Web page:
The U.S. Transportation Department’s Federal Motor Carrier Safety Administration has made several improvements to its Compliance Safety Accountability (CSA) enforcement program that will allow the agency to more quickly identify and address high-risk trucking companies with compliance concerns.
“Good data plays a key role in keeping our nation’s roads safe,” said Transportation Secretary Ray LaHood, in a statement. “These improvements will enable us to better identify and address unsafe truck and bus companies before tragedies occur.”
The final CSA changes will provide FMCSA with more precise information when assessing a company’s over-the-road safety performance. The changes, which will be implemented in December, include:
- Changing the Cargo-Related BASIC (Behavior Analysis and Safety Improvement Category) to the Hazardous Materials Compliance BASIC to better identify hazmat safety and compliance problems. “Our analysis shows that this change will identify more carriers with HM concerns (33.8 percent versus 29.1 percent). Carriers and law enforcement can view this new BASIC in December,” the agency said. FMCSA will conduct further monitoring before it is made public.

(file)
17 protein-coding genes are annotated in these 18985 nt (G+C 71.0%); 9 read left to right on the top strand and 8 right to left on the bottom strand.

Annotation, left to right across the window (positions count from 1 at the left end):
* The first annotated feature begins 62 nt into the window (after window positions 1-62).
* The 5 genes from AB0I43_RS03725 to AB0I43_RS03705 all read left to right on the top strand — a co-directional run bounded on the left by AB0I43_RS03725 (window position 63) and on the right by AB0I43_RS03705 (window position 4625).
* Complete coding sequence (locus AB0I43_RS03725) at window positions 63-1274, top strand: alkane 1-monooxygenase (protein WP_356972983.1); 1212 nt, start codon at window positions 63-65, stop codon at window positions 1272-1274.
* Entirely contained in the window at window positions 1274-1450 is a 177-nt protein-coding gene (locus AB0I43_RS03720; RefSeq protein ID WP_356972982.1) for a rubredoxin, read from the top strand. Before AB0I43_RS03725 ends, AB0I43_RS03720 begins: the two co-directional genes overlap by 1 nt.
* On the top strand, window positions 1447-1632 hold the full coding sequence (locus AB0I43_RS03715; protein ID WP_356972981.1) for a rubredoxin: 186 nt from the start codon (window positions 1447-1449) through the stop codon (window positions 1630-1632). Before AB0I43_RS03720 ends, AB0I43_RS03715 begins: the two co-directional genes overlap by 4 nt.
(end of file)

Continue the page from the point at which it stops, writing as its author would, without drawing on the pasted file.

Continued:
- Changing the Fatigued Driving BASIC to the more specific Hours-of-Service (HOS) Compliance BASIC to more accurately reflect violations in this area; and evaluating HOS paper and electronic logbook violations equally.
- Strengthening the Vehicle Maintenance BASIC by including cargo/load securement violations from today's Cargo-Related BASIC.
- Including intermodal equipment violations that should be found during drivers’ pre-trip inspections.
- Removing 1-to-5 mph speeding violations to ensure citations are consistent with current speedometer regulations.
- Ensuring all recorded violations accurately reflect the inspection type.
“Our preliminary data shows that fatalities involving commercial vehicles dropped 4.7 percent last year compared to 2010,” said FMCSA Administrator Anne S. Ferro. “Still, on average, nearly 4,000 people die in large truck and bus crashes each year. That is why we are implementing these important changes to make CSA even more effective.”
FMCSA provided a four-month period to give the public time to review and comment on the proposed changes to CSA’s online Safety Measurement System. About 14,000 carriers and 1,700 law enforcement personnel participated in the public preview, the agency said.
For complete details on the new CSA improvements, go here